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When you think of modern dating, you don't usually think of 1,225 page novels by bearded Russian writers who spent their free time looking like this:
But before Sex and the City was shedding light on the complications of coupling up, Tolstoy was over in Russia penning the 19th-century version of a cable TV drama. Anyone who's been watching the Lifetime miniseries (opens in new tab) knows War & Peace is basically a soap opera starring men in furry hats who woo women in similarly furry hats, while illustrating some valuable (and surprisingly contemporary) dating lessons. Including but not limited to: when given the chance to make out in the snow, take it.
If War & Peace has taught us one thing, it's that we should have an equal-opportunity disdain for both the player and the game. Poor Sonya Rostova (played by Aisling Loftus) is learning this lesson the hard way thanks to her unyielding crush on her cousin, Count Nikolai (Jack Lowden)—a man who openly flirts with other women and once told her, "I've fallen in love before and I expect I will again." Uh, romantic? To be fair, it was cute when Nikolai went against his parents wishes and proposed, but still: if your boyfriend says he's into other women (opens in new tab), time to move on. Also, maybe don't date your cousin.
Due to #ThePatriarchy, the women of War & Peace tend to spend their time at home while their boyfriends gallantly fight in hilariously large hats. This means almost all the primary relationships are long distance, and most are strained at the best of times. Take Sonya again: she spent months pining for Nikolai when she could have been out living life and perfecting whatever the 19th-century version of an OK Cupid profile is. Lesson learned: don't wait for your date.
When the characters in War & Peace fall, they fall hard. Hard—like "let's get married even though the only thing we have in common is the ability to eye-sex on the dance floor" hard. Relationships lacking a strong foundation tend to burn out, a fact Natasha learns when she falls for Prince Andrei and then is like, "meh, forget it, I wanna live in the woods" once he peaces off to Europe.
War & Peace's lovably earnest protagonist, Pierre (Paul Dano), might be Uncle Scrooge-ing it when it comes to wealth, but his wife (Tuppence Middleton) has no sexual interest in him whatsoever, and their relationship suffers because of it. Yes, Princess Helene's sole purpose is to make Pierre miserable, but there's something deeper to be said here. Sex is a normal part of healthy relationships (opens in new tab), and if you're not having it, it might be time to 👋👋 👋.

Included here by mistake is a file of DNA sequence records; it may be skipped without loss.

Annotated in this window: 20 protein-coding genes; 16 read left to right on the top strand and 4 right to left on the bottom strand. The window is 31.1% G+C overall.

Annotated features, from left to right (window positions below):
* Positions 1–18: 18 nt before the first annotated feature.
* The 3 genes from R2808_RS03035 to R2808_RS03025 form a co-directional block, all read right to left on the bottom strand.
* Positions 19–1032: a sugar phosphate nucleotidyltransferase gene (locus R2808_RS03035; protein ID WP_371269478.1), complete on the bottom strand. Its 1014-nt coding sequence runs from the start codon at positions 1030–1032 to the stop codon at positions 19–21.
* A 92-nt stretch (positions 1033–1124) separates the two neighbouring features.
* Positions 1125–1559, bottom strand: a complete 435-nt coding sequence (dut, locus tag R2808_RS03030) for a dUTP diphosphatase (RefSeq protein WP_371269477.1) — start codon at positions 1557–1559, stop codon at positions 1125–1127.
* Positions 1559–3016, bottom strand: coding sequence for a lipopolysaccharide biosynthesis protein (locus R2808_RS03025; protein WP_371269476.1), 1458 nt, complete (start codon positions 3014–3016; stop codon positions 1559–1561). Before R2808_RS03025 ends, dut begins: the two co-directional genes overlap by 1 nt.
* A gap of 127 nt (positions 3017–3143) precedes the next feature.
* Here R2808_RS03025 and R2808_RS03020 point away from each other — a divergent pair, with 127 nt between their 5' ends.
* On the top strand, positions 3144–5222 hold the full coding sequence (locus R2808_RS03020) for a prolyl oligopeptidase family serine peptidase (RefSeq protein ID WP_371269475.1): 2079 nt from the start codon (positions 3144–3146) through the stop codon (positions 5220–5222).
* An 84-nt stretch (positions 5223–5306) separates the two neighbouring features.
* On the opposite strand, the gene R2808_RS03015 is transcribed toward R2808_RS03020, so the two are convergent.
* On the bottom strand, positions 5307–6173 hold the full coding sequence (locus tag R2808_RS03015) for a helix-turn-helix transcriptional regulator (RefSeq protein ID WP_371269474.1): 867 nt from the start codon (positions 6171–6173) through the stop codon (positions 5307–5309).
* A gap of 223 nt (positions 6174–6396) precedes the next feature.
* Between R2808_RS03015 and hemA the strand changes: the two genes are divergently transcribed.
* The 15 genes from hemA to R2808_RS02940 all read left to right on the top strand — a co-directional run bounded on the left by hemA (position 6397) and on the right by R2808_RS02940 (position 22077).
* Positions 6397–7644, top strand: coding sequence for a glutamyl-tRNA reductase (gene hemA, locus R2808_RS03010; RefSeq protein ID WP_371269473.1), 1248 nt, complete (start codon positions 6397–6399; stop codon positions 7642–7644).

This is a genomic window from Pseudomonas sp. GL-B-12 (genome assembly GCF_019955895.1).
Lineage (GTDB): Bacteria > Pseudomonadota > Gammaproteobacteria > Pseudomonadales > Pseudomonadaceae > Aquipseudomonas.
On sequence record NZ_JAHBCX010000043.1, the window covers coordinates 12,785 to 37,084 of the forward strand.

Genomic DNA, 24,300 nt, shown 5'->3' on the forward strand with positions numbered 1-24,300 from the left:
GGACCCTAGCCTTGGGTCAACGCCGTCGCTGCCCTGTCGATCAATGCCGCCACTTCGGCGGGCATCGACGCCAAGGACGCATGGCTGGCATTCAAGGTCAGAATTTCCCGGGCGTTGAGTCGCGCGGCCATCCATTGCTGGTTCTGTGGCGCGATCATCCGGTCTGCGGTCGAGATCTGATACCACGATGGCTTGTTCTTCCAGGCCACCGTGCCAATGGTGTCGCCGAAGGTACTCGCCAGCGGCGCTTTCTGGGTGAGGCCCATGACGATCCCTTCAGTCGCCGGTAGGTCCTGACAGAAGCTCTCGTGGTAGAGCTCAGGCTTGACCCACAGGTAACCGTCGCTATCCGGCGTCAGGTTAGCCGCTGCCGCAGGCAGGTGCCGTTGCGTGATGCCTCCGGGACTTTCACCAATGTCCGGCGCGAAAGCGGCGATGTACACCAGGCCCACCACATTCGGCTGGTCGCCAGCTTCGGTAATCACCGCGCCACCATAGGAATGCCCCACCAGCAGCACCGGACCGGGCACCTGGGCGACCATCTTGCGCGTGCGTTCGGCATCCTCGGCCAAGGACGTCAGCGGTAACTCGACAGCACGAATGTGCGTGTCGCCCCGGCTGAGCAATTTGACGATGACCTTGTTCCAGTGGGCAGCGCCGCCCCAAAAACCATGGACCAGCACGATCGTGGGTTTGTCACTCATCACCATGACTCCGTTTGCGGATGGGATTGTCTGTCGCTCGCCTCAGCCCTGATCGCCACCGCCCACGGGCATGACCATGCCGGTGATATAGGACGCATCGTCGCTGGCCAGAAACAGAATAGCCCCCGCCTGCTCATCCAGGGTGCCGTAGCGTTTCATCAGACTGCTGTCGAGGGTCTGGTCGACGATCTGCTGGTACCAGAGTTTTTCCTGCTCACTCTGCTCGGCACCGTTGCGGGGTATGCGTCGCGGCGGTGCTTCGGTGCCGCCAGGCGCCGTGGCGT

Oh, you thought you and your roommate were best buddies who would never cross that invisible line? Nope, s/he's been pining for you this entire time. Case in point, this conversation between family friends Denisov and Countess Natasha:
Denisov: "I think about you all day, dream of you at night."
Natasha: "Oh dear."
Much like the rest of us, couples in old-school Russia spent their time scrolling through their texts and obsessively checking Instagram. By which we mean staring vacantly out the window waiting for carriages and/or trolling the mailman. The complete absence of chill is all too familiar, which is ironic given how cold winters are there.
Fact: Dolokhov literally cannot stop flirting with (and in Helene's case, sleeping with) his friends' wives/girlfriends. This is a terrible idea no matter what century you're inhabiting, and one that landed Dolokhov in a shoot-out. This guy was literally almost murdered for sleeping with Pierre's wife, and he still went and proposed to Nikolai's girlfriend.
If your best friend sleeps with your boyfriend, however, challenge them to a casual duel. Kidding, don't do that. But you could challenge them to a pizza eating battle, because then everyone wins.
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Mehera Bonner is a celebrity and entertainment news writer who enjoys Bravo and Antiques Roadshow with equal enthusiasm. She was previously entertainment editor at Marie Claire and has covered pop culture for over a decade.
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